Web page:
Thursday, July 21, 2011

Brigitte Guillemette's Story

Brigitte Guillemette is DSK's second wife and the godmother of his French accuser, Tristane Banon. Her version of the relationship between herself and Anne Mansouret and her daughter and Tristane Banon is very different from the version given by Mansouret and Banon. The two older women were not close friends, according to Guillemette, and she is Banon's "godmother" only because she was asked to accept as a favor to Mansouret, who claimed not to know any other baptized Catholics. Banon, moreover, barely knew Camille, the daughter of DSK and Guillemette, when she announced that Camille's father had attempted to rape her. Indeed, she had only two contacts with Camille, and it's not clear whether both or only the second occurred after the alleged attack, which Banon revealed during the second meeting. (Parenthetically, I find it quite strange that a woman who had been attacked by DSK would seek out his daughter, whom she barely knew, to inform her of her father's assault.) All of this is quite far from the account we had been hitherto given of the relationships among the four women.

There is also this curious passage in Guillemette's account: "J’ai rencontré Anne Mansoureh-Riahi (c’est ainsi qu’elle se présentait à l’époque) ..." Are we to infer that Mansouret changed her name to one that is "more French?" Mansouret was born in Iran. So the subtext of Guillemette's story is that she was doing a favor for an Iranian woman she barely knew and who knew no baptized Catholics capable of serving as godmother to her daughter (who was 18 at the time of her baptism).

3 comments:

Mitch Guthman said...

I thought we’d already reached “peak weirdness” in this case but evidently not. Right now, it looks like either Tristane Banon and her mother (and their strange lawyer) are using the courts to shake down a pillar of French establishment or the classe politique is busy circling the wagons. At this moment, I am dazed, confused and have no idea which is which. I think we should just wait for somebody, somewhere to produce some actual evidence before reaching any judgments about specific events.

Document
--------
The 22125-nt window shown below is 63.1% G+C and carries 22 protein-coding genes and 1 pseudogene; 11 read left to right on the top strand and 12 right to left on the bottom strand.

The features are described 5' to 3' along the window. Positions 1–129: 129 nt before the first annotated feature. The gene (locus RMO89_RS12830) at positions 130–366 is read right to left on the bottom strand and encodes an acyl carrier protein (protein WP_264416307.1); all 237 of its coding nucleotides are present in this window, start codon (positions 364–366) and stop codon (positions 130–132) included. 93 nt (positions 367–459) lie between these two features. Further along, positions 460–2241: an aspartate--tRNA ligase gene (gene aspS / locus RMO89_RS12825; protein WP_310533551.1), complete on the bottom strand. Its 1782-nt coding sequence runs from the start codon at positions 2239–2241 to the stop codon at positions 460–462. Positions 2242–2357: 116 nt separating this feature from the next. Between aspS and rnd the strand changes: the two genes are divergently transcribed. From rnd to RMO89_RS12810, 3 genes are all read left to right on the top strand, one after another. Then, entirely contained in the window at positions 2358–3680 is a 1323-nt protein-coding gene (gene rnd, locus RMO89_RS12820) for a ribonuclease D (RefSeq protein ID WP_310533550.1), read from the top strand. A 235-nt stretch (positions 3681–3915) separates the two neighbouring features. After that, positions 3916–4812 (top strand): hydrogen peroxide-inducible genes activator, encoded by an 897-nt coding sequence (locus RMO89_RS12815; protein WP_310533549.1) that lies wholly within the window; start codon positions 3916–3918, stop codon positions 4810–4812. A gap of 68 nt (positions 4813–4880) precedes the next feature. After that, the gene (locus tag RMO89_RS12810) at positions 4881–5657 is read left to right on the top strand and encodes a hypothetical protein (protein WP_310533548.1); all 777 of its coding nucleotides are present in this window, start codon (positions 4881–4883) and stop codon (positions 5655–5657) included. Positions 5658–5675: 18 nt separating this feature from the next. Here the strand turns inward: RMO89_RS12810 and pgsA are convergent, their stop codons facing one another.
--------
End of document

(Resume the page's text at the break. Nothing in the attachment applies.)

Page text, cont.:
I am slightly concerned about the fact that Cyrus Vance is meeting with the lawyers for the potential witnesses. This is a very bad idea for all sorts of reasons, not the least of which is that it means that there is an intermediately between the prosecutor and his witness. That is nearly always trouble especially if, as expected, the defense is that these are false charges brought by the maid to use the justice system to shake down DSK for a civil settlement after a conviction.

Worse, it looks to me like he is giving Kenneth Thompson some kind of semiofficial role as a part of the prosecution team. I’m very uncomfortable with anything that even gives the appearance that a member of the prosecution team might be seen as orchestrating the entire case for his professional and financial gain. I do not feel that it is appropriate for the District Attorney, who prosecutes in the name of the people and for the people, to associate himself in this way with a witness’s civil lawyer. I hope that DSK’s lawyers will raise this issue at the next hearing and that the judge will force Vance to clarify Thompson’s role.

Anonymous said...

Mitch, could Thompson have asked to attend as it pertains to his client?
The French papers titled "Banon's Lawyer gives nothing" but reported the meeting lasted 3 hours. What do you make of it? 3 hours seems an awful long time to say nothing and give nothing.